You could eat fast food for every meal for 10 years and nobody would bat an eye, but start eating salads and green smoothies, and suddenly everyone starts worrying that you will shrivel up and waste away.
Now there's no denying that science supports plant-based diets to be optimal in preventing disease and extending your life span. However, the truth is, no matter what diet you follow, even a plant-based diet, you may still lack essential nutrients. Depleted soils and added chemicals on crops mean minerals may be missing and toxins could block the absorption of whatever nutrients your foods contain.
So if you're making the transition from burgers to veggies, pay attention! In this video, I outline the top most important supplements you should consider when going plant-based.
Transcript: The Supplements You Need On A Plant-Based Diet
You could eat fast food for every meal for 10 years and nobody would bat an eye, but start eating green salads and smoothies, and suddenly everyone starts worrying that you will shrivel up and waste away.
The most frequently asked questions you might encounter on a plant-based diet have to do with nutrients and whether you will meet your nutrient requirements.
The truth is, no matter what diet you follow, you may still lack essential nutrients. This is because the topsoil in which our food is grown is depleted of its minerals. In addition, our food is often grown with chemicals and certain toxins like heavy metals, which can accumulate in our bodies and prevent the absorption of important minerals. Also, modern western society has generally less exposure to sun and dirt than previous generations.
The bottom line is, whatever diet you follow, supplementation should be considered.
Today, I want to talk about nutrients and supplementation you should consider on a plant-based diet.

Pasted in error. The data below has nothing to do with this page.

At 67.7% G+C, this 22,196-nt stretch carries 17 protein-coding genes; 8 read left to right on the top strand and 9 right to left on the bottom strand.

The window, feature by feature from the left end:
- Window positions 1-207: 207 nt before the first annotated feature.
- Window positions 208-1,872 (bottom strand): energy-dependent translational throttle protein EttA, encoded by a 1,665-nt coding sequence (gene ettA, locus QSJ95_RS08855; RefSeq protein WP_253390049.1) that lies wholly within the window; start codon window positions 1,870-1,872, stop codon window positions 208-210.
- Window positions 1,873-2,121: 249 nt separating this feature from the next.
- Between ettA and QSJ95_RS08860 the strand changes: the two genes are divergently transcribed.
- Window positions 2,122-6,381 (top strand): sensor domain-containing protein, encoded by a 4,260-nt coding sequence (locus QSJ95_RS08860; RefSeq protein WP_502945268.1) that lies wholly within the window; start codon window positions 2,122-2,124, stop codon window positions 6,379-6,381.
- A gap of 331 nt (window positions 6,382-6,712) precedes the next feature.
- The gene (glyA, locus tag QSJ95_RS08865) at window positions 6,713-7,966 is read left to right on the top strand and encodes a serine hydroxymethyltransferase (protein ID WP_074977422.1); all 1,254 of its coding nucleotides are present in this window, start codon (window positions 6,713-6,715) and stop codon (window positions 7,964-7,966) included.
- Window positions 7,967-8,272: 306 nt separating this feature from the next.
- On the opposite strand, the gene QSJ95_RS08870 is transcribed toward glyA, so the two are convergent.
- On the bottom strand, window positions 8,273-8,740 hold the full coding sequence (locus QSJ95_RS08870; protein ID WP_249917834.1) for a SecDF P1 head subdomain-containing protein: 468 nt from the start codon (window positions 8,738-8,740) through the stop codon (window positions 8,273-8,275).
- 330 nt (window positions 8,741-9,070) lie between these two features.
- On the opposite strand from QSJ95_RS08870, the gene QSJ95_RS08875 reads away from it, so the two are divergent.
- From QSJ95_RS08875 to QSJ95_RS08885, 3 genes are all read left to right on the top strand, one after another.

Due to these realities, many plant-based eaters aren’t getting specific nutrients from plant foods, and failure to get these nutrients can cause severe outcomes.
But let’s wade through some of the myths and look at what supplements you should be thinking about on a plant-based diet.
Now the first question that most plant-based eaters get asked is, “where do you get your protein from?”
This is one of the biggest myths that has endured about plant-based eating- that you can’t get enough protein from just eating plants. There is no evidence to suggest that plant-based eaters who eat a good range of plant foods are likely to lack in protein. In fact, even athletes can meet their protein needs on plant-based diets.
We used to be told that we had to combine complementary plant proteins (rice with beans, for example) at every meal to get all the amino acids contained in meat protein. Now health experts are saying that such rigid planning is unnecessary and that eating a wide variety of protein sources every day is sufficient. Although there is no need for the full range of essential amino acids to be part of every meal, it is clear that we do need all essential amino acids. This is why it is so important to consume a variety of protein sources. There are many plant sources that can help vegans meet their protein needs including peas, beans, lentils, chickpeas, seeds, nuts, soy products and whole grains such as brown rice and quinoa.
Calcium is another biggie.
For years we’ve also been told by the dairy industry and the media that we need to drink cow’s milk to get the calcium we need to keep our bones and teeth strong. However, this is simply not true. We can get our recommended dietary intake easily through plant foods. Plus, through increased consumption of fruits and vegetables, those who eat plant-based tend to have a lower renal acid load, which reduces urinary calcium excretion and bone resorption. In fact, in a 12 year Harvard study of 78,000 women, those who drank milk three times a day actually broke more bones than women who rarely drank milk.
The best forms of calcium come from plant-based sources including tahini or sesame seeds as well as green leafy vegetables, legumes, broccoli, brussels sprouts, collards, kale, mustard greens, and swiss chard. Beans and chickpeas are also good sources as well as tofu and other bean products. These sources are loaded with highly absorbable calcium and are also alkalizing and thus protect bone calcium levels. There are also calcium-fortified products such as soy milk.
Iron. Now this is an interesting one.